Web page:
Fraser works on the detection and attribution of climate change, and has a background in infrared remote sensing.
Areas of expertise:
Detection and attribution
Infrared remote sensing
Fraser works on Detection and Attribution of climate change, using statistical techniques to compare weather and climate data from the last 150 years to that seen in computer models. By using models with a range of forcings, both man-made and natural, we can estimate how much of the change we see in the real world is due to which forcing.
Fraser has recently been applying these techniques to the regional climates of Africa on behalf of the Department for International Development. By examining the overlap between "actual world" and "natural world" probability distributions for events such as droughts, the increase in the chance of that event due to human activity can be determined. This can then be used to help future climate adaptation.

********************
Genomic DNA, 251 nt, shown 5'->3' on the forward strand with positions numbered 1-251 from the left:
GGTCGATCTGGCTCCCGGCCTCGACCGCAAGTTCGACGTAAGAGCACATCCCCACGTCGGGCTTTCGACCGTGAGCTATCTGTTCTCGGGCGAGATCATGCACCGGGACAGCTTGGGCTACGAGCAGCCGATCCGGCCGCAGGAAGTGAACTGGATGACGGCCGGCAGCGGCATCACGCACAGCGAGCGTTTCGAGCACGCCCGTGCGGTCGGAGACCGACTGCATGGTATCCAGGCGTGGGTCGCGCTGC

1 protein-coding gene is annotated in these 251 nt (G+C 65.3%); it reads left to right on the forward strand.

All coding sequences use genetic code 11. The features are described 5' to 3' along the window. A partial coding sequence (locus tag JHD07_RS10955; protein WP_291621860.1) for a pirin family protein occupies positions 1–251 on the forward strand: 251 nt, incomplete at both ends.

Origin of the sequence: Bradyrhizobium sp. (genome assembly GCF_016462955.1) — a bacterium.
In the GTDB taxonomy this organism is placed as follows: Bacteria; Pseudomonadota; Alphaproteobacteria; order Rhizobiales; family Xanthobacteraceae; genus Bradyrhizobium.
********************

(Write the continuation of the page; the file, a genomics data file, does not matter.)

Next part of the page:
Fraser studied for a Physics MSci and a Plasma Physics PhD from Imperial College London. The latter involved experiments using infrared measurements of temperatures and power fluxes from the MAST fusion experiment at Culham Science Centre, and he went on to do similar work on ITER mock-ups for CEA Cadarache in 2007-8.
Fraser joined the Met Office in 2009 to work on the HadIR project, an effort to collate 30 years of infrared satellite data into a climate dataset. He worked on the implementation and comparison of cloud detection algorithms to develop this project and evaluate its potential. He continues to oversee the Climetop archive of satellite data.
Fraser moved into the field of Detection and Attribution at the beginning of 2010.
Best Poster Prize for a young researcher at the Plasma Surface Interactions conference, Toledo 2008.